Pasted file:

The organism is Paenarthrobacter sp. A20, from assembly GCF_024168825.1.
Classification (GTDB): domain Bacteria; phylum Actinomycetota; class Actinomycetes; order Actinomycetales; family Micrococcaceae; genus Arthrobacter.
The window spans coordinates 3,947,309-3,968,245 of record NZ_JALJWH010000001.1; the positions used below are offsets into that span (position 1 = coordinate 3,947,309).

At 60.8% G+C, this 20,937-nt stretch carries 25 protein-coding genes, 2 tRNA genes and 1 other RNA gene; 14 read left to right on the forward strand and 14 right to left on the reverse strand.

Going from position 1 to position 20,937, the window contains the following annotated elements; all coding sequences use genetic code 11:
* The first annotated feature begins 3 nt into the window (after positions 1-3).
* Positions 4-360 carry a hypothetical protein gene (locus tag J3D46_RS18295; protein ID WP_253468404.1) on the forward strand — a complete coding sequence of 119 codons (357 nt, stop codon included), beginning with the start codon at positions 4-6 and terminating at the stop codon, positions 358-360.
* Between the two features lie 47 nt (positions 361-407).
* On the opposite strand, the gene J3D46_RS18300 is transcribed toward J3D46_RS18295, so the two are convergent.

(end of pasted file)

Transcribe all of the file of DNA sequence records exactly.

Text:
The organism is Paenarthrobacter sp. A20, from assembly GCF_024168825.1.
Classification (GTDB): domain Bacteria; phylum Actinomycetota; class Actinomycetes; order Actinomycetales; family Micrococcaceae; genus Arthrobacter.
The window spans coordinates 3,947,309-3,968,245 of record NZ_JALJWH010000001.1; the positions used below are offsets into that span (position 1 = coordinate 3,947,309).

At 60.8% G+C, this 20,937-nt stretch carries 25 protein-coding genes, 2 tRNA genes and 1 other RNA gene; 14 read left to right on the forward strand and 14 right to left on the reverse strand.

Going from position 1 to position 20,937, the window contains the following annotated elements; all coding sequences use genetic code 11:
* The first annotated feature begins 3 nt into the window (after positions 1-3).
* Positions 4-360 carry a hypothetical protein gene (locus tag J3D46_RS18295; protein ID WP_253468404.1) on the forward strand — a complete coding sequence of 119 codons (357 nt, stop codon included), beginning with the start codon at positions 4-6 and terminating at the stop codon, positions 358-360.
* Between the two features lie 47 nt (positions 361-407).
* On the opposite strand, the gene J3D46_RS18300 is transcribed toward J3D46_RS18295, so the two are convergent.